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SQM is often asked, “What are the differences between One Contact Resolution (OCR), multi-channel, and omni-channel customer experience from a Csat point of view?” Figure 1 below shows Csat (top box response) based on the contact channel customer experience for resolving a customer’s inquiry or problem. The main finding is that for a customer who uses two or more channels to resolve the same inquiry, Csat is 39% higher when it is an omni-channel seamless experience than when it is a multi-channel non-seamless experience. The easier it is for a customer to resolve their inquiry or problem, the higher the Csat. That is the reason why the OCR practice at 89% has the highest Csat by far of all the contact channel customer experiences. The omni-channel Csat is 67% and the multi-channel Csat is 28%, which is by far the lowest of all the contact channel customer experiences.
Figure 1: Csat based on contact channel customer experiences
Omni-channel Csat of 67% – Based on a customer having a seamless experience using two or more contact channels (e.g., call center, IVR self-service, web self-service, or email) to resolve the same inquiry or problem. In other words, when the customers use another channel, they do not have to restart their inquiry from the beginning, they start where they left off from the previous channel. Customers are able to achieve a seamless omni-channel customer experience when all of their contact interactions are captured in a centralized CRM database and the channels are integrated, or when the manner in which the CSR handled the interaction made the customer feel that it was a seamless experience. The main reason why omni-channel Csat is 22% lower than OCR Csat is because 77% of the customers who used two or more channels to resolve the same inquiry or problem did so due to a channel failure. Even when those customers had a seamless experience for resolving their inquiry or problem, the majority of those customers had lower Csat because they wanted their inquiry or problem to be resolved in one contact using only one channel. Most SQM clients do not feel their contact channels are fully integrated. However, 43% of their customers who use multiple channels to resolve the same inquiry or problem felt it was a seamless experience. Given that the channels are not fully integrated, SQM has concluded that the manner in which the CSR handled the call made the customer feel it was a seamless experience. In other words, an organization can provide a seamless customer experience without having its channels fully integrated, as long as well-trained and experienced CSRs are handling the calls.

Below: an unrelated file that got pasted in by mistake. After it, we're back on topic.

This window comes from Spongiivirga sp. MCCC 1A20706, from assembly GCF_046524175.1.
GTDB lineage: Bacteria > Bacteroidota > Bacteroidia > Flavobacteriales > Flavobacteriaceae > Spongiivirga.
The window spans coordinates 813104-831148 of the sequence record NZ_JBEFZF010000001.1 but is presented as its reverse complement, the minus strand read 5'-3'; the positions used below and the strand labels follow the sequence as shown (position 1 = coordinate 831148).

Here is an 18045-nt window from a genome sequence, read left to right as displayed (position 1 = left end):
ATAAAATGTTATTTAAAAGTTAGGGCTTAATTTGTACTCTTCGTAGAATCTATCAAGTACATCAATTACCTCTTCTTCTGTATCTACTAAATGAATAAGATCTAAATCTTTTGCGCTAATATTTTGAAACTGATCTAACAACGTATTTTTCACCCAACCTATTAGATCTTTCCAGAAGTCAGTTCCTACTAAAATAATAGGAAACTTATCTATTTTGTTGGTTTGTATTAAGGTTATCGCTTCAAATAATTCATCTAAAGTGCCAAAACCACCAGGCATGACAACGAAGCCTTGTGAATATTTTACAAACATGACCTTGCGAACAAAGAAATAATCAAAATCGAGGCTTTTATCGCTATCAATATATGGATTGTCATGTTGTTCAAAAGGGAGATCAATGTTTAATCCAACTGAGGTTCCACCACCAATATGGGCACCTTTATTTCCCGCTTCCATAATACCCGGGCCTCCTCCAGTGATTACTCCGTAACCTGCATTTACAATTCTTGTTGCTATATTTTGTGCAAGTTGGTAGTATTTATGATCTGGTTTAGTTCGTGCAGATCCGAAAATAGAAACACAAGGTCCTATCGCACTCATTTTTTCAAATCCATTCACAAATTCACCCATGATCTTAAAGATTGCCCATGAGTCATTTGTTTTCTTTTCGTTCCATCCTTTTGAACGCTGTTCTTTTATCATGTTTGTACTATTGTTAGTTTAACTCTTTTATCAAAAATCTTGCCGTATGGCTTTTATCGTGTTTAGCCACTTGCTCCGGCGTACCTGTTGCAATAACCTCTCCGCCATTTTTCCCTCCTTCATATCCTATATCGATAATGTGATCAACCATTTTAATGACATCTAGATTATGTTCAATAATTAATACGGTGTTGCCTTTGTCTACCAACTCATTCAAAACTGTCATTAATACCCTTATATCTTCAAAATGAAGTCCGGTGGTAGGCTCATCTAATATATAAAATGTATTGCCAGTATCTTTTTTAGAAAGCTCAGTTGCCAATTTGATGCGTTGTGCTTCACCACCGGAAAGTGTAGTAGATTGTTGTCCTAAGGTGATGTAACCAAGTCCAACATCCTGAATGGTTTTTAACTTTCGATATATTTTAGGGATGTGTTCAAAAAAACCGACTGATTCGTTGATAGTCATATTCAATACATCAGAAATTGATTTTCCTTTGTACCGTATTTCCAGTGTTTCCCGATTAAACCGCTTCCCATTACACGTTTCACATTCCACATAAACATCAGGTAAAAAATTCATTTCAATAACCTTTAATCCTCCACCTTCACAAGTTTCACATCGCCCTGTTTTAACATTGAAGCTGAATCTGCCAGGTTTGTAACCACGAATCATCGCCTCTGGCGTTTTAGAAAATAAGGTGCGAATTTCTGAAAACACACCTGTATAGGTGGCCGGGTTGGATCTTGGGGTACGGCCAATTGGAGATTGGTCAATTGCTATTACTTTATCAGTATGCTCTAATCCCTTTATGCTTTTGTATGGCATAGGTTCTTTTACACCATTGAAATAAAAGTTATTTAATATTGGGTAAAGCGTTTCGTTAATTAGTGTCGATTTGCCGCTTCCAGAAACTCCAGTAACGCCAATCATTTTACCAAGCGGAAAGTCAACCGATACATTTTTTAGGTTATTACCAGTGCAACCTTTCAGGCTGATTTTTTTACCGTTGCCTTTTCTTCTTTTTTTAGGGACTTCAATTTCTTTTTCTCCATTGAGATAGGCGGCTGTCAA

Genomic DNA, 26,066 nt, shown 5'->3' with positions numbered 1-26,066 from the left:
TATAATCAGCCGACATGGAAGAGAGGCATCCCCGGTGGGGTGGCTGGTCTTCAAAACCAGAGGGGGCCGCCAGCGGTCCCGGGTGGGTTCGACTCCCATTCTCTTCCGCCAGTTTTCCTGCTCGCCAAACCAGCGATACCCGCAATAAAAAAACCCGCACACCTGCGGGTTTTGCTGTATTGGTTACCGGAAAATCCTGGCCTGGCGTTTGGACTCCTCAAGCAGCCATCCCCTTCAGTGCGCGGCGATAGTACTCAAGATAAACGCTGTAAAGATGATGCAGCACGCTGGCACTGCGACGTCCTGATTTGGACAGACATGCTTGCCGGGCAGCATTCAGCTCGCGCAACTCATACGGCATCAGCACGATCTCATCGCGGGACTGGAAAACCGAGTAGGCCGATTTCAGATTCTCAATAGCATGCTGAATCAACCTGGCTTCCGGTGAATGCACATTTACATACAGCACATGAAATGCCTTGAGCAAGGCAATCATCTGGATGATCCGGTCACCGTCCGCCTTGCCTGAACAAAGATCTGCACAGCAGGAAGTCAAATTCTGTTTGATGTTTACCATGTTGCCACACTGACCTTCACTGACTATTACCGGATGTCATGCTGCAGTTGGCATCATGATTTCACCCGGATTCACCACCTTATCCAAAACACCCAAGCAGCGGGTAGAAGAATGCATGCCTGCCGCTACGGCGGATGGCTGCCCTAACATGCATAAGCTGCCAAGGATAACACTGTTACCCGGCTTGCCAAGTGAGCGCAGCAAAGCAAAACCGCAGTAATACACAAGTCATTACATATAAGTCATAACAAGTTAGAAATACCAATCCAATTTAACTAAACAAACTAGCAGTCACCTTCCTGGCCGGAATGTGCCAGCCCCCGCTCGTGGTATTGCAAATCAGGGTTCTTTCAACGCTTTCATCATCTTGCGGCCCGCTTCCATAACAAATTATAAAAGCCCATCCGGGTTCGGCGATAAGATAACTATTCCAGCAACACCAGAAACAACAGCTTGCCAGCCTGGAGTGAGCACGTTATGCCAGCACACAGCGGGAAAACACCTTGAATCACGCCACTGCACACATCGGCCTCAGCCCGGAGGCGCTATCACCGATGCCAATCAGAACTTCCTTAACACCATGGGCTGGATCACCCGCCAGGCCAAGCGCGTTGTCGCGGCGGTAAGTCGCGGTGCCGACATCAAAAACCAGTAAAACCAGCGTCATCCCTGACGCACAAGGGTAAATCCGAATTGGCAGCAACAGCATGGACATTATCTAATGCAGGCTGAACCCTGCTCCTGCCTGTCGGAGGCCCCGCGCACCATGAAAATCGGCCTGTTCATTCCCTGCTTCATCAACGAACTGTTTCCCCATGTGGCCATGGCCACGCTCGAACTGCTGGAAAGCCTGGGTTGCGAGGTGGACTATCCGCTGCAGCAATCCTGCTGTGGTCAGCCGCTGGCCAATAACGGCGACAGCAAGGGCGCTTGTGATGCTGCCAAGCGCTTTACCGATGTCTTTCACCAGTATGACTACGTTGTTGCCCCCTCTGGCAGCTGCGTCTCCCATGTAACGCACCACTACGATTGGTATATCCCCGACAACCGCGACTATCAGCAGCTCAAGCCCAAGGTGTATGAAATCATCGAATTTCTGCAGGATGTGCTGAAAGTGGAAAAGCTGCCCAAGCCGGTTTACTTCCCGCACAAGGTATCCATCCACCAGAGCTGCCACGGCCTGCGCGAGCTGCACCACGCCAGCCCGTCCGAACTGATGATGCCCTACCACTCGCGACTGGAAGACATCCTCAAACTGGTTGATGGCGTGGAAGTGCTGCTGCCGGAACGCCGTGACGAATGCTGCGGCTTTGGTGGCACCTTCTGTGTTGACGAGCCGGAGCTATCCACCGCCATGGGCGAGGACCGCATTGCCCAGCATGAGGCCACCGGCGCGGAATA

In a perfect world, an organization would have well-trained and experienced CSRs as well as fully integrated contact channels. In the event that the customer cannot resolve their inquiry or problem in one contact channel, such as the website, they can then move to another contact channel, such as the call center, and pick up where they left off instead of starting over again. In other words, a customer is able to start their interaction in one contact channel and complete it in another contact channel without having to start over in each subsequent contact channel. Thus, the customer’s contact channel experience is seamless for resolving their inquiry or problem. Again, the vast majority of customers do not want to channel hop to resolve the same inquiry or problem. However, the goal of the omni-channel experience is to have customers feel like it is a seamless experience when using two or more contact channels to resolve the same inquiry or problem.
Multi-channel Csat of 28% – Based on a customer using two or more contact channels (e.g., call center, IVR self-service, web self-service,, or email) to resolve the same inquiry or problem and the interaction is not a seamless experience. In other words, when customers use another contact channel they have to start their inquiry from the beginning, thus having to repeat their previous actions. The majority of customers who use two or more channels to resolve the same inquiry or problem do not consider their experience to be seamless. When it is not a seamless customer experience for resolving the same inquiry or problem, the multi-channel operating practice results in the lowest Csat of the three contact channel customer experiences. Csat drops by 61% when two or more contact channels are used to resolve the same inquiry or problem in comparison to customers who experienced OCR. This 61% drop in Csat represents a great opportunity for contact centers to improve individual contact channel performance. Improving individual contact channels’ OCR performance would obviously help customers avoid using two or more channels to resolve the same inquiry or problem. However, if a customer wants to use two or more contact channels, it should be an omni-channel experience because if it is not seamless, then Csat is significantly lower. Again, in most cases, when a customer uses two or more contact channels to resolve the same inquiry or problem, it is due to a failure of a specific contact channel. The bottom line is that when a customer uses two or more contact channels to resolve the same inquiry or problem, most feel that they are starting over again with each subsequent channel used to resolve their inquiry or problem.
If you want to learn more about One Contact Resolution Research and Contact Center Best Practices, read an excerpt from our new book, launching May 1st 2016.
If you liked this article, you can learn more about the author Mike Desmarais, and SQM Group.